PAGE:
Selenium was first isolated in 1817 by the Swedish chemists J. G. Gahn and Jöns Jacob Berzelius. Initially, the chemists thought they had found tellurium while studying materials at a plant where sulfuric acid was produced, because of its similar properties. After further study at his lab in Stockholm, Berzelius realized that its properties differed from those of tellurium and concluded that it was a different element, which is why most sources credit him alone as its discoverer.
Berzelius suggested a name for the newly discovered element based on the Greek word "selene," which means moon, because of its similarities to tellurium, which derived its name from the Latin word "tellus," which means Earth. Selenium is classified as a nonmetal and is element number 34 on the periodic table.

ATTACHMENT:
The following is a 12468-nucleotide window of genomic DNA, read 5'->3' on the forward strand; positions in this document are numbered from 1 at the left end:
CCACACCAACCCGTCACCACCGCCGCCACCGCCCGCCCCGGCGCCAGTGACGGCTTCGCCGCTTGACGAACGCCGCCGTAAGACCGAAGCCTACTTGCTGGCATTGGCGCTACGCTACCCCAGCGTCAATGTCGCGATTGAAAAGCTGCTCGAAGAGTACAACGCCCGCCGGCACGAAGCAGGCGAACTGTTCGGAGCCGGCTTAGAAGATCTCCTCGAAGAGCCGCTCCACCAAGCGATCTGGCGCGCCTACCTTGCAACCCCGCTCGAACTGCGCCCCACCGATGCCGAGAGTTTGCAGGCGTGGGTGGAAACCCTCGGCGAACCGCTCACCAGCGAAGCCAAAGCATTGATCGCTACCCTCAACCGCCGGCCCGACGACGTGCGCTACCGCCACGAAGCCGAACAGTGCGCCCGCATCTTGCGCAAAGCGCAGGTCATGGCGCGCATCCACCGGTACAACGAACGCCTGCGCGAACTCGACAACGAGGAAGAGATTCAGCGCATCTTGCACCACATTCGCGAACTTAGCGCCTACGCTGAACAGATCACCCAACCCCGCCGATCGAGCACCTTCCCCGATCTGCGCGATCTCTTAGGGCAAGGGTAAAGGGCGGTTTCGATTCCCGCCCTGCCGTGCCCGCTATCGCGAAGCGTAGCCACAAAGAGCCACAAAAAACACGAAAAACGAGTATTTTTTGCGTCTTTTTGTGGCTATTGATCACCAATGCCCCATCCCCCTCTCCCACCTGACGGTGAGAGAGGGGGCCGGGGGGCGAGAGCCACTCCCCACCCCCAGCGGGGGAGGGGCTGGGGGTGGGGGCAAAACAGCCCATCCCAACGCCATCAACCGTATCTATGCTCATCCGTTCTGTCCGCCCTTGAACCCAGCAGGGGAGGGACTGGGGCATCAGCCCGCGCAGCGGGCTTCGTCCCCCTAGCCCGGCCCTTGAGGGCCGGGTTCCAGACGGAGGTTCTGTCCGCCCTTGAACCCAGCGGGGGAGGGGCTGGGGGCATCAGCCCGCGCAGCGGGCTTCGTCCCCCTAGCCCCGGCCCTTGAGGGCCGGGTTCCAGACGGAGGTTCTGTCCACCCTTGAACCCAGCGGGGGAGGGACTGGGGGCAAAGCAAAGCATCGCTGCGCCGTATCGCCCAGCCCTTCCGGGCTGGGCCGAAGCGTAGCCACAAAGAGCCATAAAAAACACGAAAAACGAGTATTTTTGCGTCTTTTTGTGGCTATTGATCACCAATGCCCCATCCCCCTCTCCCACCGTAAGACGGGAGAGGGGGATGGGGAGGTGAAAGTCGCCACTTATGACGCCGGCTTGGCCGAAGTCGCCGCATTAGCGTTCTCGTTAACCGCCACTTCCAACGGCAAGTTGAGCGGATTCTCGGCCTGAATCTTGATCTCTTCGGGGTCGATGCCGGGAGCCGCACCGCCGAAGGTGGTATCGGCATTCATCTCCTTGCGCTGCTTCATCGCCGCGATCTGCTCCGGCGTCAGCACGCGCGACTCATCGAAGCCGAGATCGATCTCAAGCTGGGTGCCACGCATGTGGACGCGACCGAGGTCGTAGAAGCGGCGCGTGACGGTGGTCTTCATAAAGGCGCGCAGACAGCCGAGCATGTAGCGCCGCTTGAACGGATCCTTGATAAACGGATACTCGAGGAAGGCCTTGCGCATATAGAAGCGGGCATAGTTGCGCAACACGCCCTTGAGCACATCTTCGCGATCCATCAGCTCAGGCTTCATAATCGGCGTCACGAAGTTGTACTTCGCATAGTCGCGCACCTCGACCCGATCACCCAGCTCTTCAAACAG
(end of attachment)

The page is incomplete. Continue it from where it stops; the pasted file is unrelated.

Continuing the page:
Many uses for selenium have been developed, such as in the manufacture of pigments, plastics, paints, ceramics and electronics. It is sometimes alloyed with other metals to make them more machinable. Selenium plays an important role in nutrition and is sometimes added to soil and animal feed.
In excessive amounts, selenium is a health hazard that can cause deformities in animals. In the 1970s, researchers discovered that high levels of selenium in the Kesterson Reservoir in northern California was causing deformities in birds that nested there. Selenium continues to pose environmental challenges, particularly in California.